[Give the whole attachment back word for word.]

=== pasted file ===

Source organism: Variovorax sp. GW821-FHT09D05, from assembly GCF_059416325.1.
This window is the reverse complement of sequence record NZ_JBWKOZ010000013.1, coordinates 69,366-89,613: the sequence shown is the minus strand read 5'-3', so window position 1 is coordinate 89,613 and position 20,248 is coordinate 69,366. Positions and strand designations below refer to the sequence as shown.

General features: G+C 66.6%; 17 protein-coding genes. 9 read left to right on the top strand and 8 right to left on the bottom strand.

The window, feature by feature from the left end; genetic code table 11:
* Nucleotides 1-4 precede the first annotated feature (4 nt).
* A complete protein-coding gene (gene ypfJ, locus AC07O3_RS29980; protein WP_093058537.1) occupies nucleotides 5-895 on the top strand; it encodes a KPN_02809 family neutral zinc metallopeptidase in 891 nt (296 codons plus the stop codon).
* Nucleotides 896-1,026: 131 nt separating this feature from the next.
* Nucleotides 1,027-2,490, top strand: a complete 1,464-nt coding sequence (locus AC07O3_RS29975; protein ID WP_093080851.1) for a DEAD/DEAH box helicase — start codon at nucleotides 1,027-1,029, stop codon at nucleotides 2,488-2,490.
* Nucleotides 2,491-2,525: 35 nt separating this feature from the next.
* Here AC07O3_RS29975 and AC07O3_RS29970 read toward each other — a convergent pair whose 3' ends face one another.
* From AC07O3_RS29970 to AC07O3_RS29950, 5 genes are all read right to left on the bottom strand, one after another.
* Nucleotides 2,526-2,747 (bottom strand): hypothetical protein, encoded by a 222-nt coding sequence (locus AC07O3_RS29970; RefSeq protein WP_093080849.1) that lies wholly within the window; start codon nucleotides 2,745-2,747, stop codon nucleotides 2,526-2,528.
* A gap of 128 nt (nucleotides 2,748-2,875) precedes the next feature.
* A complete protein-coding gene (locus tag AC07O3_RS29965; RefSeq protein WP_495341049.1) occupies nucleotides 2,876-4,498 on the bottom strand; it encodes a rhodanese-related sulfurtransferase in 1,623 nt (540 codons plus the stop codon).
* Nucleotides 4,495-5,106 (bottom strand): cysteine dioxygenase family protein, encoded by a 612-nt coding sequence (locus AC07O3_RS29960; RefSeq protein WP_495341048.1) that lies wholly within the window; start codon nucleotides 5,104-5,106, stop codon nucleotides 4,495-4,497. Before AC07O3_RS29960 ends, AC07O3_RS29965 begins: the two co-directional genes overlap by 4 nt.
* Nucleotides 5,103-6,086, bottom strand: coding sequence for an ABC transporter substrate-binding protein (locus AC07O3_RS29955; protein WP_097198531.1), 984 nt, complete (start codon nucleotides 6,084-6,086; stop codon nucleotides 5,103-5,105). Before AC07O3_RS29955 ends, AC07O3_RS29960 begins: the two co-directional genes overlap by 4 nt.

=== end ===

Source organism: Variovorax sp. GW821-FHT09D05, from assembly GCF_059416325.1.
This window is the reverse complement of sequence record NZ_JBWKOZ010000013.1, coordinates 69,366-89,613: the sequence shown is the minus strand read 5'-3', so window position 1 is coordinate 89,613 and position 20,248 is coordinate 69,366. Positions and strand designations below refer to the sequence as shown.

General features: G+C 66.6%; 17 protein-coding genes. 9 read left to right on the top strand and 8 right to left on the bottom strand.

The window, feature by feature from the left end; genetic code table 11:
* Nucleotides 1-4 precede the first annotated feature (4 nt).
* A complete protein-coding gene (gene ypfJ, locus AC07O3_RS29980; protein WP_093058537.1) occupies nucleotides 5-895 on the top strand; it encodes a KPN_02809 family neutral zinc metallopeptidase in 891 nt (296 codons plus the stop codon).
* Nucleotides 896-1,026: 131 nt separating this feature from the next.
* Nucleotides 1,027-2,490, top strand: a complete 1,464-nt coding sequence (locus AC07O3_RS29975; protein ID WP_093080851.1) for a DEAD/DEAH box helicase — start codon at nucleotides 1,027-1,029, stop codon at nucleotides 2,488-2,490.
* Nucleotides 2,491-2,525: 35 nt separating this feature from the next.
* Here AC07O3_RS29975 and AC07O3_RS29970 read toward each other — a convergent pair whose 3' ends face one another.
* From AC07O3_RS29970 to AC07O3_RS29950, 5 genes are all read right to left on the bottom strand, one after another.
* Nucleotides 2,526-2,747 (bottom strand): hypothetical protein, encoded by a 222-nt coding sequence (locus AC07O3_RS29970; RefSeq protein WP_093080849.1) that lies wholly within the window; start codon nucleotides 2,745-2,747, stop codon nucleotides 2,526-2,528.
* A gap of 128 nt (nucleotides 2,748-2,875) precedes the next feature.
* A complete protein-coding gene (locus tag AC07O3_RS29965; RefSeq protein WP_495341049.1) occupies nucleotides 2,876-4,498 on the bottom strand; it encodes a rhodanese-related sulfurtransferase in 1,623 nt (540 codons plus the stop codon).
* Nucleotides 4,495-5,106 (bottom strand): cysteine dioxygenase family protein, encoded by a 612-nt coding sequence (locus AC07O3_RS29960; RefSeq protein WP_495341048.1) that lies wholly within the window; start codon nucleotides 5,104-5,106, stop codon nucleotides 4,495-4,497. Before AC07O3_RS29960 ends, AC07O3_RS29965 begins: the two co-directional genes overlap by 4 nt.
* Nucleotides 5,103-6,086, bottom strand: coding sequence for an ABC transporter substrate-binding protein (locus AC07O3_RS29955; protein WP_097198531.1), 984 nt, complete (start codon nucleotides 6,084-6,086; stop codon nucleotides 5,103-5,105). Before AC07O3_RS29955 ends, AC07O3_RS29960 begins: the two co-directional genes overlap by 4 nt.